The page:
While negotiations with Park authorities proceed, the Trindade community gets ready and attempts to find alternatives to remain in the territory they have occupied for many generations.
Roots to be cultivated
The Quilombo da Fazenda community, which still seeks legal recognition of its territory as a quilombo, faces a serious challenge because its traditional area overlaps the Serra do Mar State Park Picinguaba Unity. With restrictions affecting the occupation of the area, the community had begun to fall apart. Many families had moved out in search for survival.
Production of Juçara palm tree fruit juice, construction of a community kitchen, and programs boosted with the Quilombola culture to receive tourists were some of the solutions to tackle that reality. Likewise, the Trindade community also received training to provide boat rides for tourists attracted to that beach. With its project of community tourism, Prainha do Canto Verde has attracted many tourists because of the beach’s beauty but also because people wish to share a bit with the traditional community, enjoying their simple and healthy life.
“The CASA Fund support was very important,” said Painho, who lives in Canto Verde. “It came to strengthen our struggle, supporting our communication and organization work, with our young people learning how to produce radio shows, so they could reflect on their situation here.”
“ABAT had never submitted a project proposal,” explained Robson. “Where else would we find a funder to help us this way? We got wind that the CASA Fund was an institution that helped small initiatives like ours. At that time, they supported communities that would be affected by the World Cup and the Serra da Bocaina National Park was a World Cup park.”
World Cup promise and the real legacy
Robson speaks of the first project prepared by ABAT with support from the Atlantic Forest Permaculture and Ecovillages Institute (IPEMA), an important partner of the CASA Fund. The CASA Fund created this special program to support communities affected by the World Cup. Many projects – in urban areas, on the coast, and in the countryside – were part of this strategy to strengthen the population in the face of large governmental projects and initiatives to receive tourists during the 2014 FIFA World Cup.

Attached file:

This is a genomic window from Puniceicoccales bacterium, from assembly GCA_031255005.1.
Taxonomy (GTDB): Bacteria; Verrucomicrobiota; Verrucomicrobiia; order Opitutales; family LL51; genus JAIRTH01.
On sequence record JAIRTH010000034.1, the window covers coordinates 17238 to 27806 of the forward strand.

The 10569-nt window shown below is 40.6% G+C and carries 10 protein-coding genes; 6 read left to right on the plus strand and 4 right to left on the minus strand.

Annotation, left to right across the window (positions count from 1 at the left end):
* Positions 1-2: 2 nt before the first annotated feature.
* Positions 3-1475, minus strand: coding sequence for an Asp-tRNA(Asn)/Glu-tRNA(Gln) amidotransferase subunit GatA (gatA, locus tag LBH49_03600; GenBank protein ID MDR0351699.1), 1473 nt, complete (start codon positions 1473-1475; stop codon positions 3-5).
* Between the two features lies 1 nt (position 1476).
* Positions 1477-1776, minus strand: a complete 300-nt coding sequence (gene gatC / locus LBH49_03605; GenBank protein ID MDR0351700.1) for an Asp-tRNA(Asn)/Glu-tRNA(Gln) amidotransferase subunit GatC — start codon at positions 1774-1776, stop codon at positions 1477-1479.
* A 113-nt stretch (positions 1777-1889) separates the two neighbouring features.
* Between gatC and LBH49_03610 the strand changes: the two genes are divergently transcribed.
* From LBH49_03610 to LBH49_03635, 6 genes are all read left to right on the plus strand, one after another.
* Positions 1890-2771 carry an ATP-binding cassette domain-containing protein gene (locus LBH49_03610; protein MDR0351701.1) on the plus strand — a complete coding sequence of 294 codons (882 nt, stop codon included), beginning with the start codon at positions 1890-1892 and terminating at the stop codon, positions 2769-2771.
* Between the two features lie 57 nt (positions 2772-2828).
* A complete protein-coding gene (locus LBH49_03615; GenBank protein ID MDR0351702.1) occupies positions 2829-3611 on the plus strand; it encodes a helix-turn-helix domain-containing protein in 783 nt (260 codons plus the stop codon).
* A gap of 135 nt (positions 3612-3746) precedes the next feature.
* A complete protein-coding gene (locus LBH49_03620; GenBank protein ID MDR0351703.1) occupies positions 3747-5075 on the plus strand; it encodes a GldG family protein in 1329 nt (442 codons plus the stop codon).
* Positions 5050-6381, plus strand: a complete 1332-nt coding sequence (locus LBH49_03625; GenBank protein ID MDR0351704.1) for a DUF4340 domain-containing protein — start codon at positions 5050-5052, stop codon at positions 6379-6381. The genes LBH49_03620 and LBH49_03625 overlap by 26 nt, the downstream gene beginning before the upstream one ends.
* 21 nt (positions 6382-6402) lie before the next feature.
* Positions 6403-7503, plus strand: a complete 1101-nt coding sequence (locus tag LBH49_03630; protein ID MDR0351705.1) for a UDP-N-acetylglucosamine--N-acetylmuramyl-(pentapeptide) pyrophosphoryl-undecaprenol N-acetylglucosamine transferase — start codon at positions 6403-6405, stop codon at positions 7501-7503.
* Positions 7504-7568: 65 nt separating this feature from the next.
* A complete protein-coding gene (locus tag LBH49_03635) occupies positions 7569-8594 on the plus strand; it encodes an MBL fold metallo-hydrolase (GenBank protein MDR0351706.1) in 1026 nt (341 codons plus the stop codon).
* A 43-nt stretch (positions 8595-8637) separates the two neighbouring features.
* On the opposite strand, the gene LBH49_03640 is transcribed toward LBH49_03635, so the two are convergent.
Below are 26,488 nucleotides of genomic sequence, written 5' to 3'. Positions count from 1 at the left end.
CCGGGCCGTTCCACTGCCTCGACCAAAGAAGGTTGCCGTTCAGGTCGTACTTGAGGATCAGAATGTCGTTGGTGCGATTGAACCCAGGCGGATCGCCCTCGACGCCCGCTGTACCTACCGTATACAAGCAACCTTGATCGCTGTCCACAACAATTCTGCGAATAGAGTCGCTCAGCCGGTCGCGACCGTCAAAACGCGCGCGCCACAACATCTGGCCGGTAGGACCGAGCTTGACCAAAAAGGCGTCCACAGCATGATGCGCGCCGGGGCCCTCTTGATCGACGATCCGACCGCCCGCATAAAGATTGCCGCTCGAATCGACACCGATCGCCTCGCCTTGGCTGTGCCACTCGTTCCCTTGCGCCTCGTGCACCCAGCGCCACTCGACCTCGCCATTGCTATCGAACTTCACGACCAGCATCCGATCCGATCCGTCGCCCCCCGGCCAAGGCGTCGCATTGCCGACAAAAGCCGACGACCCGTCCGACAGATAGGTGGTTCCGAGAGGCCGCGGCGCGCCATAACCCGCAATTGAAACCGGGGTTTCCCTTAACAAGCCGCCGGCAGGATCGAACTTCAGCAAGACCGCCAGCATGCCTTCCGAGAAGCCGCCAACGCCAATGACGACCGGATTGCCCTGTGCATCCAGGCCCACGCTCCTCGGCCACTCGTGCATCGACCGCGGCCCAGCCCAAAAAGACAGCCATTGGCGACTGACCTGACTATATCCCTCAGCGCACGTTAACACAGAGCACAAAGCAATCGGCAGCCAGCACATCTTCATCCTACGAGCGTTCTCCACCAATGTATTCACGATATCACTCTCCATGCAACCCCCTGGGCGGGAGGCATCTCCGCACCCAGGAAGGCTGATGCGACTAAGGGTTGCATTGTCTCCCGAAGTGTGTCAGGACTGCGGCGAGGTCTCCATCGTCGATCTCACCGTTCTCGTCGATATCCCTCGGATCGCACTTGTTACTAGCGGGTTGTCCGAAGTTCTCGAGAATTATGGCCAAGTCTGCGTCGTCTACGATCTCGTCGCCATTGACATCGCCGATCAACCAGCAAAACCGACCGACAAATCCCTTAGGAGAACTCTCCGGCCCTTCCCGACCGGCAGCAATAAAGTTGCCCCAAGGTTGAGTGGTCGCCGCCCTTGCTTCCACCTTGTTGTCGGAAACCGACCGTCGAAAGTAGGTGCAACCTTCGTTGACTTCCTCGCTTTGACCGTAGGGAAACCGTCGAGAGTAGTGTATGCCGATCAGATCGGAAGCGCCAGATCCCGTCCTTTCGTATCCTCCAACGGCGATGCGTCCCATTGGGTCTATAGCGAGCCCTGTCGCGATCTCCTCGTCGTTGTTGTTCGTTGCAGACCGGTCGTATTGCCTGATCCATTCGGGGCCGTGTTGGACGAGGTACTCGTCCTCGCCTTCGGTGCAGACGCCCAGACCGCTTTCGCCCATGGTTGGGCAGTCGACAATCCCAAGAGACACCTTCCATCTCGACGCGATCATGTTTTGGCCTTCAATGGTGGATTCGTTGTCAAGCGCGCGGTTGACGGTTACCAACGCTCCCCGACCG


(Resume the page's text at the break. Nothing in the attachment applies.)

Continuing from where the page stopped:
One of these governmental programs was “World Cup Parks,” a joint initiative of the Ministries of the Environment and Tourism that selected federal, state, and municipal parks, located near or in one of the 12 cities hosting the soccer games. The planned R$ 668 million investment was intended to upgrade park infrastructure to receive tourists and prolong their stay in Brazil.
This program failed. Less than one million reals were usefully invested. Communities that had hoped for the benefits, as well as the Brazilian population at large, never received the so-called “World Cup legacy.” However, somehow this federal government’s failed initiative had a positive impact on communities that sought on their own to get training and information, and to achieve change.
Even very isolated villages in the Brazilian outback, such as the São Francisco community, in the Pantanal, found community-based tourism to be a means for their self-affirmation, networking with other partners, and income generation. This tourism activity also involved young people, reinforcing their sense of belonging and building the collective.
In the last ten years, the CASA Fund has supported around 50 projects that contributed to protect historic, cultural, and natural heritages, thereby strengthening communities in their traditional way of life, helping to develop community tourism, and enabling the quest for alternatives for local economies.
|Text by: Angela Pappiani – Journalist, cultural producer at Ikore and CASA’s advisor since its foundation.
English translation by Jones de Freitas.